Three Diagnostic Models

As Stewart Clegg, Martin Kornberger, and Tyrone Pitsis (2008) so perfectly describe it, "like bad habits, organizations are difficult to change" (p. 374). The effort required to change the processes and behaviors of large groups of people can be an overwhelming task. This applies to the Tech Division of Company X, as well. Although it is obvious at first glance that the organization must adapt to new realities in order to move forward, convincing a group of 92 managers and 300 hourly employees will not be an easy task. When investigating organizational change, three diagnostic models are high potential candidates to highlight the problem areas and provide structure for solution development.


The first model is the analytical model, sometimes known as the difference-integration model. This model focuses on thorough analytical diagnosis as the foundation for organizational change. Specifically, this model was designed to comprehend interdepartmental issues by carefully analyzing an organization's key problem areas. To improve this comprehension, the analytical model examines four aspects of the organization's environment: departmental structure, members' time orientation, members' interpersonal orientation, and members' orientation to the organization's goals (Cummings & Worley, 2009). By analyzing the value different departments place on these aspects, management can begin to understand why departments that must work together have problems. This understanding can help departments develop methods for working together despite their differences.

The force-field analysis model, originally developed by Kurt Lewin in the early 1950s, views the organization as the result of internal forces driving change or maintaining the status quo. An organization can change only if the "driving forces" for change can overcome the "restraining forces" against change (Fuqua & Kurpius, 1993). The strength of this model is its ability to recognize which forces are working within an organization, and developing methods to encourage driving forces while minimizing restraining forces. Unfortunately, recognizing the forces at work within an organization may not clearly reveal the components of those forces. Without a clear understanding of the makeup of these forces, designing a strategy for successful change may be difficult.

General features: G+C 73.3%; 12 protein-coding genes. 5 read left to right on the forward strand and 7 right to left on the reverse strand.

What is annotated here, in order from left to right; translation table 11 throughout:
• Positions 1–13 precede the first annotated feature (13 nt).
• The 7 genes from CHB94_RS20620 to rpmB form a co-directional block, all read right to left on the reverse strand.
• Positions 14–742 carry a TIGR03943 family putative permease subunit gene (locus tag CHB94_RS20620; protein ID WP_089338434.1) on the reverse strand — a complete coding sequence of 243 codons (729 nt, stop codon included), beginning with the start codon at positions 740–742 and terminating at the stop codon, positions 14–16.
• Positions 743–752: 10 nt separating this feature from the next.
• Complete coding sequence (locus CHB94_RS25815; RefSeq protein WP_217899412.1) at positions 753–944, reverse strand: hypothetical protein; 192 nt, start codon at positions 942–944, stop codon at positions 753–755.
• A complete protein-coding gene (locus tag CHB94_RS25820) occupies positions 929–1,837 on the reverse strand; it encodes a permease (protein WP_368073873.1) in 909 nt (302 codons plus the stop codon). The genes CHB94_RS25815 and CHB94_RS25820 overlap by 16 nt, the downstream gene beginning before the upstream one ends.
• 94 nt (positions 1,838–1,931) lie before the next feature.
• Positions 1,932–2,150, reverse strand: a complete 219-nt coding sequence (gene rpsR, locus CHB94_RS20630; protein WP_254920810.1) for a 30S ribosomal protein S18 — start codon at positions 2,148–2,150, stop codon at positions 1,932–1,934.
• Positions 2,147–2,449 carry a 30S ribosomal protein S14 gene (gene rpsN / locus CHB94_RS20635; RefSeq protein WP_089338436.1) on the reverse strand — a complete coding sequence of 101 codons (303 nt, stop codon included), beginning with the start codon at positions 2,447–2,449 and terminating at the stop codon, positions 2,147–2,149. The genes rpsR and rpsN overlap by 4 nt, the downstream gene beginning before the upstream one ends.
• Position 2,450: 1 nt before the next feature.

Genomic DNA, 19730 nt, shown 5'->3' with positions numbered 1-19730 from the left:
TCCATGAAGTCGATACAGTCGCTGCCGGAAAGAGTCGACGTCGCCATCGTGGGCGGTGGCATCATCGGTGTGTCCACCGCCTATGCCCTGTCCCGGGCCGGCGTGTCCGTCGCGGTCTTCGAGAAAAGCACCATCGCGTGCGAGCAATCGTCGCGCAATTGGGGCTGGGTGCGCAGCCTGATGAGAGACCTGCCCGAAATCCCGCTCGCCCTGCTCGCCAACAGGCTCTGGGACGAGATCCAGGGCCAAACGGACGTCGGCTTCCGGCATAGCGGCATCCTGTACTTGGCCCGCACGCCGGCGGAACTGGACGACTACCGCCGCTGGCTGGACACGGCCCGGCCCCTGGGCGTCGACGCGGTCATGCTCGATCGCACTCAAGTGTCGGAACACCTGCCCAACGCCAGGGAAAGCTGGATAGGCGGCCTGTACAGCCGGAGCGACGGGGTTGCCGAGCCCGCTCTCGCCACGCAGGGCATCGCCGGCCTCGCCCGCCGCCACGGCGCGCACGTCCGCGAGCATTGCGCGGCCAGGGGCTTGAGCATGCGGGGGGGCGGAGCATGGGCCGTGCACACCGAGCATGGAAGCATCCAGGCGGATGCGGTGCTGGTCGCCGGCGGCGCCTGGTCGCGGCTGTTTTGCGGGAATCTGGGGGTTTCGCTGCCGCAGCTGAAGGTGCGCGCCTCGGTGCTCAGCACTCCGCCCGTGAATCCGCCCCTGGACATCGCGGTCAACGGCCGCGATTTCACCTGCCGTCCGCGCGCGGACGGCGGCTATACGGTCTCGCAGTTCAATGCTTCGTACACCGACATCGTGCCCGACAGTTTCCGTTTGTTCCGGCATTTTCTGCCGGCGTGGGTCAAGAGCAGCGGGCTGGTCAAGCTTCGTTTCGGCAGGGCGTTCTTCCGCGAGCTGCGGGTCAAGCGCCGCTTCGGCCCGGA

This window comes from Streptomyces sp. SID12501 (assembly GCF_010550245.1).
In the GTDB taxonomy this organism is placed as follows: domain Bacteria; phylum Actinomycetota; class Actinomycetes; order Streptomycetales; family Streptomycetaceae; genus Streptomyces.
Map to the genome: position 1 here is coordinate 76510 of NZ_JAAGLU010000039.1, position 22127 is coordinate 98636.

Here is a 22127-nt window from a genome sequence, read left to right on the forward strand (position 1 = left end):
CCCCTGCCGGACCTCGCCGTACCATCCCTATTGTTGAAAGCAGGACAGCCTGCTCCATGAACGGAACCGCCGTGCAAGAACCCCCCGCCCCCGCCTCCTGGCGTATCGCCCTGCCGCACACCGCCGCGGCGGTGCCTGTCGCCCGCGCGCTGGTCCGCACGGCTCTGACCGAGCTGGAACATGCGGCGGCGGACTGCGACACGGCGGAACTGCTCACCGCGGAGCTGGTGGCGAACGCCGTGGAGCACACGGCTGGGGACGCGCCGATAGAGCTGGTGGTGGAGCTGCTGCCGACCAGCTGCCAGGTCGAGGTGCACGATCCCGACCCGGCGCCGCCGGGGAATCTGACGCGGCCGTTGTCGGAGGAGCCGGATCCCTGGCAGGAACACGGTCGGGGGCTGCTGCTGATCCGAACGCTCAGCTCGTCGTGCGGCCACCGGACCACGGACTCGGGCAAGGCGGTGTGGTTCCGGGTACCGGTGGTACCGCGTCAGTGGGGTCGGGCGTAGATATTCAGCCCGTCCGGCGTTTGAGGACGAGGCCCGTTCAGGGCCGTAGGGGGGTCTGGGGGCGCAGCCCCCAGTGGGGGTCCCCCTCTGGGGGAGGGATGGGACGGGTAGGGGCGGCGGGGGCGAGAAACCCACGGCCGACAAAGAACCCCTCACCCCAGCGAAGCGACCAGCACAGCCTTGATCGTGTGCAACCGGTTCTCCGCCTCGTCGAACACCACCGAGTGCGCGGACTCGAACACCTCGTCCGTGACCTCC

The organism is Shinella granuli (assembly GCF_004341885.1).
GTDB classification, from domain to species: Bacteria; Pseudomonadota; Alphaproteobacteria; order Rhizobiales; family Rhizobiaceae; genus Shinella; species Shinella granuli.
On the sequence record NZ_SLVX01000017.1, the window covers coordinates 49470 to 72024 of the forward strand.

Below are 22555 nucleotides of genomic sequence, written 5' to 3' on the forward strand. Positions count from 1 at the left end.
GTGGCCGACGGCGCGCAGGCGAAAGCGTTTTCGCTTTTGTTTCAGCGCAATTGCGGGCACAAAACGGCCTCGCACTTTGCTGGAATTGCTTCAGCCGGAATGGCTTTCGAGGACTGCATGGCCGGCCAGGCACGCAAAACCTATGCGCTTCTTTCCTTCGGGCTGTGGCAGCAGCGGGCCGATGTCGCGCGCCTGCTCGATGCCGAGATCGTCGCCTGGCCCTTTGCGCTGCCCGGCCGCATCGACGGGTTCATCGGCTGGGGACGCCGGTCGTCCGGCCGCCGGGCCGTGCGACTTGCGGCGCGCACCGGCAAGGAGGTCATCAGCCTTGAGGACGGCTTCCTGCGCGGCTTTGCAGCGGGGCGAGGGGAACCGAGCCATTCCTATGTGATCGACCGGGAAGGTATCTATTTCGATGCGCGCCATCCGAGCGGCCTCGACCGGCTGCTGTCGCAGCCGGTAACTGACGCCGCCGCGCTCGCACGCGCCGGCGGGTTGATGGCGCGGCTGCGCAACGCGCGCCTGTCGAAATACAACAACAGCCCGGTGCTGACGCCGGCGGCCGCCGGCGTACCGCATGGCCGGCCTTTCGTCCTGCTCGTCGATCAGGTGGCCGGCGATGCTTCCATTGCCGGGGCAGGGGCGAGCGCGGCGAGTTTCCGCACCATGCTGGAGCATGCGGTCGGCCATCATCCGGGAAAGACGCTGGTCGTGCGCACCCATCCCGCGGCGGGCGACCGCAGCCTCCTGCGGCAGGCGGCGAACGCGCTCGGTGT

Finally, cause maps and social network analysis provide a mathematical approach to organization diagnosis. Cause maps are developed by identifying the variables that exist within an organization's processes. Causal relationships are discovered between these variables and assigned numerical values. The maps are generated by incorporating these variables and relationships into a matrix. Similarly, social network analysis relies on numerical representations of relationships between people and groups to describe and analyze the importance of key interactions (Cummings & Worley, 2009). Although the mathematical nature of this model makes analysis easier to quantify and comprehend, assigning numerical values to variables and relationships carries a risk of inaccuracy.

Selecting one model to use in the diagnosis of Company X's Tech Division problems is not an easy task. The analysis method is typically focused on inter-divisional relationships, and these are not currently under investigation. The problems right now are strictly confined to the Tech Division. While useful when looking at problems from a high level, the force-field theory may not have the ability to adequately detect the forces at work in the Tech Division. Cause maps and social network analysis may be the best fit in this case since the introduction of a new Human Resource Manager in the Tech Division means the analysis will be conducted by an individual with no preconceived notions of how different groups interact. This clarity will allow the new Human Resource Manager to generate an unbiased analysis that will lay the foundation for necessary change.


Clegg, S., Kornberger, M., & Pitsis, T. (2008). Managing and organizations: An introduction to theory and practice (2nd ed.). London: SAGE.

Cummings, T. G., & Worley, C. G. (2009). Organization development and change (9th ed.). Mason, OH: South-Western/Cengage Learning.

Fuqua, D., & Kurpius, D. (1993, July). Conceptual Models in Organizational Consultation. Journal of Counseling & Development, 71(6), 607-618. Retrieved May 25, 2009, from Health Source: Nursing/Academic Edition database.

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